"My stomach dropped and I felt sick," Hunt said.
Garner described hours spent trying to understand just what had been done to impersonate Hunt, efforts to explain the workings of Facebook to Hunt's attorney and then to present the information to UA student-conduct officials.
"I started trying to download all of my Facebook data, all of my IP addresses from Facebook, all of my activity -- everything that I could prove that this wasn't from my Facebook account," said Hunt, who is from Bryant.
Garner said there were basic things that might have been red flags, though it's unclear to her exactly what sort of manipulation might have taken place with the threat shown to investigators.
Garner said police could have checked to see an actual Facebook conversation between Nottage and Hunt from years back, and maybe seen the difference between the two accounts said to be from Hunt. Some things "take 30 seconds, but if you don't know, if you're not familiar with Facebook, you're not going to do it," Garner said.
Garner said she created a document to explain some ways of potentially verifying an account or Facebook conversation, then sent it along to her sister's attorney to be shared with university officials.
Hunt said she remembered pulling up her Facebook account to show a UA student-conduct official. She said she remembered feeling "helpless because I didn't know if they believed me."
The police report states that on May 7, a UA student-conduct official notified police that the threat might have been falsified, stating that "the document provided by Ms. Nottage appeared to have been produced using computer software and hade [sic] some imperfections indicating a copy and paste procedure being used," according to a portion of the report written by Capt. Greg Foster.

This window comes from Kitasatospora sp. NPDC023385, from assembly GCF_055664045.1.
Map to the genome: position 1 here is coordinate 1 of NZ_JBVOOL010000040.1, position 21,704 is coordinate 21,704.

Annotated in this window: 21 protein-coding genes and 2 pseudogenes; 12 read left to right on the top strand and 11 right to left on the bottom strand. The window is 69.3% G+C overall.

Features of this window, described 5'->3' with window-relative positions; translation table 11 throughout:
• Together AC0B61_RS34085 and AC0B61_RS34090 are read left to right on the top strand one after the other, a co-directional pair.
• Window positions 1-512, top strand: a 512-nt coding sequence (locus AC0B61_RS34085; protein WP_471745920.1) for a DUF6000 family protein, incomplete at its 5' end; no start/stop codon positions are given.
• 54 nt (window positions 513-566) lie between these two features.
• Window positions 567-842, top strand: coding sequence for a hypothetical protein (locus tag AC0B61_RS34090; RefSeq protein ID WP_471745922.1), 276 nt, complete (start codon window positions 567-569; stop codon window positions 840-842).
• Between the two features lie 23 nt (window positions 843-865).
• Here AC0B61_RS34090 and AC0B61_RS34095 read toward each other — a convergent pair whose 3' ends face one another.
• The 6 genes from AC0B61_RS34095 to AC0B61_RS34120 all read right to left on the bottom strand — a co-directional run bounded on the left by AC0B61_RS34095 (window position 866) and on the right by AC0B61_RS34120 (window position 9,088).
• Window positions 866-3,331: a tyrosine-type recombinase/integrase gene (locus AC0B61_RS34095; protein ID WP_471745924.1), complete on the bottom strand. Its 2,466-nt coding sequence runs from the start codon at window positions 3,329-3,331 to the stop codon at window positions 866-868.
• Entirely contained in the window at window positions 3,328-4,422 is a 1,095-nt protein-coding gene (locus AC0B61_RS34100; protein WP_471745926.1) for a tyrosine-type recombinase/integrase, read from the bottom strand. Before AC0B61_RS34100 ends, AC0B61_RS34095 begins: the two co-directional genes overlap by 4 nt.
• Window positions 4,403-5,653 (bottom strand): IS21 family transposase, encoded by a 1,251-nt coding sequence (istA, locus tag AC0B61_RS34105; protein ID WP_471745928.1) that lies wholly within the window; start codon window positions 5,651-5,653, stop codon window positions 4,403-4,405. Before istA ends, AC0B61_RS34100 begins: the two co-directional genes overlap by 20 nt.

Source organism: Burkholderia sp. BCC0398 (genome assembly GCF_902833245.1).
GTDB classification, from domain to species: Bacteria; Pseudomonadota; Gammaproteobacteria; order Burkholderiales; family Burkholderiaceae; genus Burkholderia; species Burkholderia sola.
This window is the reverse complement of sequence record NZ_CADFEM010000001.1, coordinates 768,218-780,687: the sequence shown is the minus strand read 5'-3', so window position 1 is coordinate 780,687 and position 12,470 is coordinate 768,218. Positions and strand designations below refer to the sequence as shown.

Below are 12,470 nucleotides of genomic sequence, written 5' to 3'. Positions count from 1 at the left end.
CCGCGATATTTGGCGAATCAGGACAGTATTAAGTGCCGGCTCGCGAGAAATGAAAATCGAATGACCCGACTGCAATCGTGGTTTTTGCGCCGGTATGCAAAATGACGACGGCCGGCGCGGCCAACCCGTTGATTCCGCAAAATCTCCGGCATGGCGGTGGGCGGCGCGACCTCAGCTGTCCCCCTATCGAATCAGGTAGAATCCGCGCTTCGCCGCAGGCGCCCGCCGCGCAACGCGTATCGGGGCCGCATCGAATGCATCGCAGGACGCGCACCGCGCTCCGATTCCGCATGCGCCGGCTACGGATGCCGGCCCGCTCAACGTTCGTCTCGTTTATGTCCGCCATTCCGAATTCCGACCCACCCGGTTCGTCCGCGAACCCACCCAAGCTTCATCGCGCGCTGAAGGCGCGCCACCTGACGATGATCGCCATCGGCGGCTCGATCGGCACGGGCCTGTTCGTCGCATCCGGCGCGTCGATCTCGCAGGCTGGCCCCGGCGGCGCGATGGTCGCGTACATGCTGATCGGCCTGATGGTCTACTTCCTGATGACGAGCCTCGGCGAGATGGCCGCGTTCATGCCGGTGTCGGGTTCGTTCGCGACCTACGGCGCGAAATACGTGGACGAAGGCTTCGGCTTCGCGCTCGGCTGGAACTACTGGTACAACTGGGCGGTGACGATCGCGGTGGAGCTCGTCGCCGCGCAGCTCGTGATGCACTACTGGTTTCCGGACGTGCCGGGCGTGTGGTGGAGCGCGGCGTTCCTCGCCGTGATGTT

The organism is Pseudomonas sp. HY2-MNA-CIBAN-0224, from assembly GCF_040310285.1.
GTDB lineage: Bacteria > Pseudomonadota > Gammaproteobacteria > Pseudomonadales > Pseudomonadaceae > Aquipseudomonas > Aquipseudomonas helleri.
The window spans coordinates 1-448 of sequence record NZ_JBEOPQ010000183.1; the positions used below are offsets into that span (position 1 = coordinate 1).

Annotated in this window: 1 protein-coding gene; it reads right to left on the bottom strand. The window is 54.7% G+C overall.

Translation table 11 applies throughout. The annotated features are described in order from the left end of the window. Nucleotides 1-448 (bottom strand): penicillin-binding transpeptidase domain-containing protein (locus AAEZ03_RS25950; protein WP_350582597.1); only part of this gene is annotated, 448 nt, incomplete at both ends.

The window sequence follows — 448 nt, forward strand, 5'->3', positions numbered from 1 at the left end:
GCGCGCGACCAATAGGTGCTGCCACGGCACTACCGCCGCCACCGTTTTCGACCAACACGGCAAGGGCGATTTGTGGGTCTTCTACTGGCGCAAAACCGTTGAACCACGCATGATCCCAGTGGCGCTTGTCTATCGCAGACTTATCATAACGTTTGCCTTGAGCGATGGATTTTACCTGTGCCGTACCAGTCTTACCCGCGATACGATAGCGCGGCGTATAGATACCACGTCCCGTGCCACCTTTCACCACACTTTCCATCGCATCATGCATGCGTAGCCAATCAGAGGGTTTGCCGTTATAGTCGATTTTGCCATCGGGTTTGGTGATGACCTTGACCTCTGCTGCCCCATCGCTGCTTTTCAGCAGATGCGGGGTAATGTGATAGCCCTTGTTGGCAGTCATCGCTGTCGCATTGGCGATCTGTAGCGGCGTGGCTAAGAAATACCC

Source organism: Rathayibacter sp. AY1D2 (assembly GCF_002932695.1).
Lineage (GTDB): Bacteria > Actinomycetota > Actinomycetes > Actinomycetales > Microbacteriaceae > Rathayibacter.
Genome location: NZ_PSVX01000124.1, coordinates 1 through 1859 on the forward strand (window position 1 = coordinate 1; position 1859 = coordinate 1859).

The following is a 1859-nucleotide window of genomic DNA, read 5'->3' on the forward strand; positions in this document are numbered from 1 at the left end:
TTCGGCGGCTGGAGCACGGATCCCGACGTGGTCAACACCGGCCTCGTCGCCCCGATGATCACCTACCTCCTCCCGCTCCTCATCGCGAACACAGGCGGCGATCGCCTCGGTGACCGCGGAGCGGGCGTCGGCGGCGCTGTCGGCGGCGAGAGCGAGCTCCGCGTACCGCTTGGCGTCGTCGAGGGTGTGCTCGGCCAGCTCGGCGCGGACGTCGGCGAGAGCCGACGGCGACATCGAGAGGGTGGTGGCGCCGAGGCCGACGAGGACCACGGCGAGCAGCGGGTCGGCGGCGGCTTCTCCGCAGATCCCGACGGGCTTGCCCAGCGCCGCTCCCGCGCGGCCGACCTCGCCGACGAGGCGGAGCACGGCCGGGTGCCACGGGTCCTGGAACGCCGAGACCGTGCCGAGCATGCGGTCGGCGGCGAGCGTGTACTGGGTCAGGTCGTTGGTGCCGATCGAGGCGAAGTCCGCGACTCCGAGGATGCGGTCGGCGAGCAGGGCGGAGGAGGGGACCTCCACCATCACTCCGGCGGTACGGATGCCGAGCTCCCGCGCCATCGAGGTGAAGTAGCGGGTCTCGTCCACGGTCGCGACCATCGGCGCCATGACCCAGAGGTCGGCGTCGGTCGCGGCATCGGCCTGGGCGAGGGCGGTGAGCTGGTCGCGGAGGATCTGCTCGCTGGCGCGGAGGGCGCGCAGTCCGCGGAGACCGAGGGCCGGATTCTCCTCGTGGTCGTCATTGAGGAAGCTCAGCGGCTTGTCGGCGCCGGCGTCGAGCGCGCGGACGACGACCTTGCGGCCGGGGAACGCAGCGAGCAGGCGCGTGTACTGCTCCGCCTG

In addition, "It also was apparent from the document that a fictitious Facebook page had been created by Ms. Nottage to create the threatening message, making it look as if the message had come from Ms. Hunt to Ms. Nottage," the report states.
The report states that on May 8, Nottage told a student-conduct official that the threat had been "fabricated." A felony criminal charge against Nottage was filed by prosecutors on May 17, and a trial date is currently scheduled for April 29.
"If we hadn't worked to prove so strongly that this didn't come from me, I don't think there would have been as much an investigation into it, and I don't think it would have been the same outcome," Hunt said.
In addition to feelings toward police -- "I feel like I don't have any trust for university police," Hunt said -- there are also her thoughts toward Nottage, a former friend and architecture classmate who once was like a sister, she said.
Hunt has filed a civil lawsuit against Nottage, who attended UA as an international student from the Bahamas. The suit is pending in Washington County Circuit Court.
Hunt said that in her phone, she still has "hundreds of pictures" from when she and Nottage were best friends. By November 2017, however, the friendship had deteriorated to the point that UA had issued a no-contact order between Hunt and Nottage.
As police interviewed Nottage about her claim of receiving a threat, she brought up an earlier report in 2017 of items reported stolen from architecture students, saying that "everyone blamed me for it." In that May 2018 interview about the threat, Nottage stated that she, too, had items stolen.
Hunt, when asked whether the lawsuit is a way to try to have her former friend explain what happened, nodded in agreement.
"I think the biggest thing that I want is accountability, and an answer to why. And I don't really feel super hopeful that I'm going to get that, but I'm just trying," Hunt said.
Metro on 04/01/2019
Print Headline: UA student spent night in jail over Facebook post that wasn't hers. Now she sees perils in tracing of threats